The Brooklyn band Vinyette describe themselves as "cinematic rock." Their frontman Nathan Frye told us the story behind this song:
"Last year  we all quit our jobs in NYC and embarked on a four-month journey of musical and self discovery, touring the US and Europe. It felt like true freedom. So the song is definitely inspired by that. It's an escape fantasy song, like really physically wanting to get away but also in terms of the freedom that comes with simply dreaming and never letting your fantasies get shut down. The writing and recording of this song were so smooth for the band as a whole. The opening bass line was something Marc [Ligenza] was noodling around with on a break at rehearsal, the guys all picked up on it and we jammed out the parts for a bit then it all kinda came together pretty quickly. This song just seemed to be engraved in our beings and came out with such ease and fluidity."
The band recorded this song at the Magic Shop in New York City. "Our producer Jimi had just the right attitude and ear for working with us," says Frye. "He gave us the direction and liberty to record this song exactly how we envisioned it, with his honest expertise."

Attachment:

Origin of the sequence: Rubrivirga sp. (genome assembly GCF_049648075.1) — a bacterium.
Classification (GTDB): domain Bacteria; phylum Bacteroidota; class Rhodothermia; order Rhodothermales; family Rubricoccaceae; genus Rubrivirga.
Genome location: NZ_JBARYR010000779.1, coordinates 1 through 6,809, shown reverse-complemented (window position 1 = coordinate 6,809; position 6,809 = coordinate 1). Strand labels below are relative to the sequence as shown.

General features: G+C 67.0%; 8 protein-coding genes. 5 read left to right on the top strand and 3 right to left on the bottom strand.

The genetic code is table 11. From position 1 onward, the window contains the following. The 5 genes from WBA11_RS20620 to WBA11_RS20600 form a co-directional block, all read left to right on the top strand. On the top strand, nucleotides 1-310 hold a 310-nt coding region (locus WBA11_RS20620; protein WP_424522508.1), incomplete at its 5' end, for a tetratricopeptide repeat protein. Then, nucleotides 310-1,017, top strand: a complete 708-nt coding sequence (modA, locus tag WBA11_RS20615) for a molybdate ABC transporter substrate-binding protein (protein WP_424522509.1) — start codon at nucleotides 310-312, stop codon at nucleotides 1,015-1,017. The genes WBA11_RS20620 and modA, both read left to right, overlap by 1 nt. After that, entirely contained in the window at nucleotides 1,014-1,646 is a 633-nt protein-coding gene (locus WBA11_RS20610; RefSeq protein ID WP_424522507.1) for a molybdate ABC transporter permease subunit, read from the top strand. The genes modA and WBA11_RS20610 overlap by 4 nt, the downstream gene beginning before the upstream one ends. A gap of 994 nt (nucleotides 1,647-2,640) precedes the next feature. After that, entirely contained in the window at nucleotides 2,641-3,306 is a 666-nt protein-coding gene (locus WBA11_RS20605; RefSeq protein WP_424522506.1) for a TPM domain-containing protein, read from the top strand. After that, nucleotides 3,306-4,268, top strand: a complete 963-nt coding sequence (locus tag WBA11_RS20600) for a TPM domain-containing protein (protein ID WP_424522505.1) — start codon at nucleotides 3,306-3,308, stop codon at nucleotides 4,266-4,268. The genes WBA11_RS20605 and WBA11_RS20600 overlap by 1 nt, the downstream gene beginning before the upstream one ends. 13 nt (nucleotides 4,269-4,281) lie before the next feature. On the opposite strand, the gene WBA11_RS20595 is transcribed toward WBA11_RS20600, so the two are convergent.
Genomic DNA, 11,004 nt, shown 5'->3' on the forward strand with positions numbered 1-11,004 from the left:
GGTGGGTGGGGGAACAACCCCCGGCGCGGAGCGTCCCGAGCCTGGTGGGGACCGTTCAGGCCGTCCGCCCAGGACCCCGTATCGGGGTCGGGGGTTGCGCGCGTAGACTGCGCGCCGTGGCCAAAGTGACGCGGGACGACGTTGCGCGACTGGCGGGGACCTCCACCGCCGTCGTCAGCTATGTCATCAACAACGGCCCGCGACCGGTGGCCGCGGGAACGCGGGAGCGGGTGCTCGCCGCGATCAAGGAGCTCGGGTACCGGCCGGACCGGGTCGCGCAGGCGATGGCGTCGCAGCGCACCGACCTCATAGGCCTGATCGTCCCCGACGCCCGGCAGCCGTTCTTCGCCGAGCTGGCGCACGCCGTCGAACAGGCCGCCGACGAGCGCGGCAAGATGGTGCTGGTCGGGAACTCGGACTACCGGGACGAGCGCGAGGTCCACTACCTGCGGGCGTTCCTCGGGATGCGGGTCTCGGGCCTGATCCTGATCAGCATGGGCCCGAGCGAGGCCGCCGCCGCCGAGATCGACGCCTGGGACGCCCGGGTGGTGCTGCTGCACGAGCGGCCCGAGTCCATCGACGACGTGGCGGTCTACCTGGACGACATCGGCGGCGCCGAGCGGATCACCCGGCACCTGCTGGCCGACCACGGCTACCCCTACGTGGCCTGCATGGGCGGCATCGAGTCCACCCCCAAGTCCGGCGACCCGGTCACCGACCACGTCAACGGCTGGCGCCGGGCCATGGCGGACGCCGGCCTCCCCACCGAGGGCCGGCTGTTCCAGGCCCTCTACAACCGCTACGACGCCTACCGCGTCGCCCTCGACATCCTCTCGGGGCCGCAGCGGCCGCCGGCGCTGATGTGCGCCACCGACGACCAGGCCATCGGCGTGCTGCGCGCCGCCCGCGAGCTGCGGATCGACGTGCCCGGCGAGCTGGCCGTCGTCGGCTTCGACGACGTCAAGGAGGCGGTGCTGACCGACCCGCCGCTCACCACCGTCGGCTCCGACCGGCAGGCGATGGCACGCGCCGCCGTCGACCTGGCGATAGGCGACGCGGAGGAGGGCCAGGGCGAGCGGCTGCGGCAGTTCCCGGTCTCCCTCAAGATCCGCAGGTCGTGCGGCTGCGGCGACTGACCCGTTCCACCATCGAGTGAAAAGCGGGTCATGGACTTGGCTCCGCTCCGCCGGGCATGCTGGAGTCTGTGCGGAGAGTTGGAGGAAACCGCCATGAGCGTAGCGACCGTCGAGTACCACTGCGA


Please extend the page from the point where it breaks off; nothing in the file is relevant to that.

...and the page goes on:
About writing the lyrics, Nathan Frye told us: "The chorus and the first verse were pretty easy to write: just images and projections of what it'd be like to be truly free. The challenge was where does the second verse go? The first thought was to keep going in time further in time you know, life after the city or whatever. But the break came from going backwards to that run down place where you're working too much stressed out and you know you've gotta get out of the rut even if you don't know how. That's where I think the real meaning lies. In essence the song for me is just an honest expression of: life is hard, but we've got our dreams and sometimes you have to drop everything to go after them."
"Feel It Still" by Portugal. The Man deals with lead singer John Gourley becoming a "rebel just for kicks" after having a daughter and settling down. "It's hard to be a punk when you're thinking about your baby daughter at home," he says.